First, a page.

White Sox sign Mike Clevinger

3:35 p.m.: MLB Network Jon Morosi (Twitter links) reports that Clevinger has signed a one-year deal worth more than $8 million in guaranteed money.

2:50 p.m.: free agent starter mike clevinger agrees to join the White Sox pending a physical, according to Ken Rosenthal of the athletic.

Clevinger, who underwent Tommy John surgery in November 2020, returned in May after missing the entirety of the 2021 season. He experienced a noticeable drop in velocity, with his fastball averaging 93.5 MPH compared to 95 MPH during the 2019 and 2020 seasons, which likely contributed to a decreased strikeout rate (18.8% in 2022 compared to 27.5% in 2020 and 22.6% in 2019). However, he was able to pitch 114 1/3 regular season innings with a 4.33 ERA, a 7.2% walk rate and a 35.2% ground ball rate. He also started a pair of playoff games, giving up seven earned runs in 2 2/3 innings.

The White Sox now have a projected staff of dylan cease, lance lynn, Lucas GiolitoY michael kopechAlthough Kopech is recovering from a left knee strain and right shoulder inflammation. Clevinger’s addition probably closes the book on a potential johnny cueto return. Cueto proved invaluable after signing a minor league contract with the Sox, posting a 3.35 ERA in 158 1/3 frames.

Although Clevinger’s post-Tommy John work was uninspiring, some teams may hope that further distance from surgery and/or tweaks to his repertoire could help him rediscover his 2017-2019 form, where the right-hander pitched 447 2/3 innings. with a 2.96 ERA. , 28.3% strikeout rate, 9.1% walk rate, and 40.2% ground ball rate.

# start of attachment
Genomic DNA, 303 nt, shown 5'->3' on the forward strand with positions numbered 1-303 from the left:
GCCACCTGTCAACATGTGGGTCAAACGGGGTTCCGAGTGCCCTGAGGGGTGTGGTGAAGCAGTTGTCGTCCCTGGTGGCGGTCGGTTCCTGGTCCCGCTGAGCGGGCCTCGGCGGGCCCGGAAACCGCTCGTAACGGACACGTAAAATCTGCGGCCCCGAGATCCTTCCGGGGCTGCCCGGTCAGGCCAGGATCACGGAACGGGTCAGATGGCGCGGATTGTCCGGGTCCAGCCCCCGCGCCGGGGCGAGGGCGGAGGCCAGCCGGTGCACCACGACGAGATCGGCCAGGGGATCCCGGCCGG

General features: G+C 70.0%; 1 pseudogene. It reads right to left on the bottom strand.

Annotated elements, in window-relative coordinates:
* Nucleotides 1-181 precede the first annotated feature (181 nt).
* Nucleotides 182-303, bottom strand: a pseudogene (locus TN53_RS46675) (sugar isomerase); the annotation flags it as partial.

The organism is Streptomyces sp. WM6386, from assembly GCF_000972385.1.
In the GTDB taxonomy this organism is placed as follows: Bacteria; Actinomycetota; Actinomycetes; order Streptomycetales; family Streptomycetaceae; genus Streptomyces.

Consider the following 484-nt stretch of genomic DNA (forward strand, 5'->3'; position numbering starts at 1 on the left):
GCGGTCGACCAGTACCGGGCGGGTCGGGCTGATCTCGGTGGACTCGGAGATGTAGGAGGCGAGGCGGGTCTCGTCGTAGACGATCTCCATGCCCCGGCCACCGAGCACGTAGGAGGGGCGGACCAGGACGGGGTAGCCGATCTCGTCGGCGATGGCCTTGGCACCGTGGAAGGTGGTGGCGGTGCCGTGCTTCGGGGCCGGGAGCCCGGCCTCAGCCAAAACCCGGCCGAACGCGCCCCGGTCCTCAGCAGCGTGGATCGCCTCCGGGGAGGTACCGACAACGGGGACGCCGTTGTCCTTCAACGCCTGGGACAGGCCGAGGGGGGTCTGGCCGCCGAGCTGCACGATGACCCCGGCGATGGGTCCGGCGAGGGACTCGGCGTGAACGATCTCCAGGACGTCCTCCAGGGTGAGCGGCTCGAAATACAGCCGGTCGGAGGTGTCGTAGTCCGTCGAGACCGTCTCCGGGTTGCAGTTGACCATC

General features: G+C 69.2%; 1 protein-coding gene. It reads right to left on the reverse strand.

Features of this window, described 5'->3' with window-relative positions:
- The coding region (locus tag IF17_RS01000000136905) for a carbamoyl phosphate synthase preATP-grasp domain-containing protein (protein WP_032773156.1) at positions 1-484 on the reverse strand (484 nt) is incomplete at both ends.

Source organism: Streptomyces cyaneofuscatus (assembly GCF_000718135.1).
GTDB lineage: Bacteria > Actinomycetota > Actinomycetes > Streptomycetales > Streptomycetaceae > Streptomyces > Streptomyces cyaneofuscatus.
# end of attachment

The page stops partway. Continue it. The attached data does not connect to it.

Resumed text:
The Padres acquired Clevinger from the Indians in a nine-man trade at the 2020 trade deadline. It’s worth noting that the White Sox were also in the mix for the pitcher they knew so well from the League Central. American, though Rosenthal heard from a team official that he felt they were being used as a “stalking horse.” Clevinger made four starts after the deal, but was later ruled out with what was called a biceps strain at the time and later revised to a sprained elbow. The Padres brought him back for Game 1 of the NLDS that year, but he was thrown out early on and he was on the operating table the following month.

At the time of the surgery announcement, the Padres also bought Clevinger’s final two years of arbitration for a total of $11.5MM, effectively paying him that amount for what he could contribute in ’22. Although Clevinger commented in March, “I feel healthier than I’ve ever been in my entire career,” sprained his knee soon after, leading to his season debut on May 4. He returned to the disabled list after three starts with a strained triceps.

Through his first ten games, Clevinger was able to miss bats at an above-average rate of 24.7%. Yet in his last 11 starts, Clevinger has hit just 13.5% of opposing hitters. Clevinger’s fastball had a steep decline as the season progressed, occasionally working over 95 MPH in some of his earlier starts compared to a few games under 93 MPH on the dog days of the summer. Although this was the first time he had thrown 42+ innings in a season since 2019 and some fatigue was to be expected.

With a cast of untested pitchers vying for the fifth starting job and Kopech recovering from knee surgery, White Sox pitching coach Ethan Katz recently commented, “Obviously we need another starter,” as reported by James Fegan of The Athletic. But as Fegan noted at GM meetings earlier this month, “if there’s one thing the White Sox aren’t touting about themselves this offseason, it’s payroll flexibility.” For an overview of the challenges facing general manager Rick Hahn, check out MLBTR owner Tim Dierkes’ Offseason Perspective here.

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